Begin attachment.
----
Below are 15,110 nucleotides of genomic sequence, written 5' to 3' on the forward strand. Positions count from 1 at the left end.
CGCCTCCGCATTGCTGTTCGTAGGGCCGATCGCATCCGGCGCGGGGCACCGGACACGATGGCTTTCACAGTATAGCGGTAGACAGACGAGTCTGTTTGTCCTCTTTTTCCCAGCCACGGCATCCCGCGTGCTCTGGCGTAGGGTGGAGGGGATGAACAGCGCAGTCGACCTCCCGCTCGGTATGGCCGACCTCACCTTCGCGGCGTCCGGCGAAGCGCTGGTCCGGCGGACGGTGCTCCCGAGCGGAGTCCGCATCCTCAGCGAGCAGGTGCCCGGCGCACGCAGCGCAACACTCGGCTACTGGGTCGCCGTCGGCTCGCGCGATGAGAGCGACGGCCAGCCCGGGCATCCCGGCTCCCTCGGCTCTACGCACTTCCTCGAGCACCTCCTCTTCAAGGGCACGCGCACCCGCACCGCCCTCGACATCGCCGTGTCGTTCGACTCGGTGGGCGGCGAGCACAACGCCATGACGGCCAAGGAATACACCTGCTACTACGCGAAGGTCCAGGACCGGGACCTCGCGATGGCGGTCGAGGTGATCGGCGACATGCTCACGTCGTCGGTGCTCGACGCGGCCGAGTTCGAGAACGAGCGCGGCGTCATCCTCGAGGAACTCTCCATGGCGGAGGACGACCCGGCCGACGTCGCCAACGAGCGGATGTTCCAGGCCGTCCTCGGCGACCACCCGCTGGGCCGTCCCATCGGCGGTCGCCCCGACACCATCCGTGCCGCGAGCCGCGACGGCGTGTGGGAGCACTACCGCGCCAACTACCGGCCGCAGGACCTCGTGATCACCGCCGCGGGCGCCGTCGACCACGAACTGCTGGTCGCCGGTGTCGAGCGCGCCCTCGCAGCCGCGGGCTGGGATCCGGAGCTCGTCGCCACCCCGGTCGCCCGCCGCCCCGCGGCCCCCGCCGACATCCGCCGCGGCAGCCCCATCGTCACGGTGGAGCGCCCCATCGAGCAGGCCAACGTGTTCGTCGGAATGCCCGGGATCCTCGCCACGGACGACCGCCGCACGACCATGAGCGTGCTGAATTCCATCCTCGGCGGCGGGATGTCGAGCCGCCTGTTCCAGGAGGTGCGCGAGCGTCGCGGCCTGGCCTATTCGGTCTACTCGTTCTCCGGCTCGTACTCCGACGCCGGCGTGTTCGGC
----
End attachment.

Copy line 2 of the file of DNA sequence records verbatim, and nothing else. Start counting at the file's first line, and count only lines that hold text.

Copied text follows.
CGCCTCCGCATTGCTGTTCGTAGGGCCGATCGCATCCGGCGCGGGGCACCGGACACGATGGCTTTCACAGTATAGCGGTAGACAGACGAGTCTGTTTGTCCTCTTTTTCCCAGCCACGGCATCCCGCGTGCTCTGGCGTAGGGTGGAGGGGATGAACAGCGCAGTCGACCTCCCGCTCGGTATGGCCGACCTCACCTTCGCGGCGTCCGGCGAAGCGCTGGTCCGGCGGACGGTGCTCCCGAGCGGAGTCCGCATCCTCAGCGAGCAGGTGCCCGGCGCACGCAGCGCAACACTCGGCTACTGGGTCGCCGTCGGCTCGCGCGATGAGAGCGACGGCCAGCCCGGGCATCCCGGCTCCCTCGGCTCTACGCACTTCCTCGAGCACCTCCTCTTCAAGGGCACGCGCACCCGCACCGCCCTCGACATCGCCGTGTCGTTCGACTCGGTGGGCGGCGAGCACAACGCCATGACGGCCAAGGAATACACCTGCTACTACGCGAAGGTCCAGGACCGGGACCTCGCGATGGCGGTCGAGGTGATCGGCGACATGCTCACGTCGTCGGTGCTCGACGCGGCCGAGTTCGAGAACGAGCGCGGCGTCATCCTCGAGGAACTCTCCATGGCGGAGGACGACCCGGCCGACGTCGCCAACGAGCGGATGTTCCAGGCCGTCCTCGGCGACCACCCGCTGGGCCGTCCCATCGGCGGTCGCCCCGACACCATCCGTGCCGCGAGCCGCGACGGCGTGTGGGAGCACTACCGCGCCAACTACCGGCCGCAGGACCTCGTGATCACCGCCGCGGGCGCCGTCGACCACGAACTGCTGGTCGCCGGTGTCGAGCGCGCCCTCGCAGCCGCGGGCTGGGATCCGGAGCTCGTCGCCACCCCGGTCGCCCGCCGCCCCGCGGCCCCCGCCGACATCCGCCGCGGCAGCCCCATCGTCACGGTGGAGCGCCCCATCGAGCAGGCCAACGTGTTCGTCGGAATGCCCGGGATCCTCGCCACGGACGACCGCCGCACGACCATGAGCGTGCTGAATTCCATCCTCGGCGGCGGGATGTCGAGCCGCCTGTTCCAGGAGGTGCGCGAGCGTCGCGGCCTGGCCTATTCGGTCTACTCGTTCTCCGGCTCGTACTCCGACGCCGGCGTGTTCGGC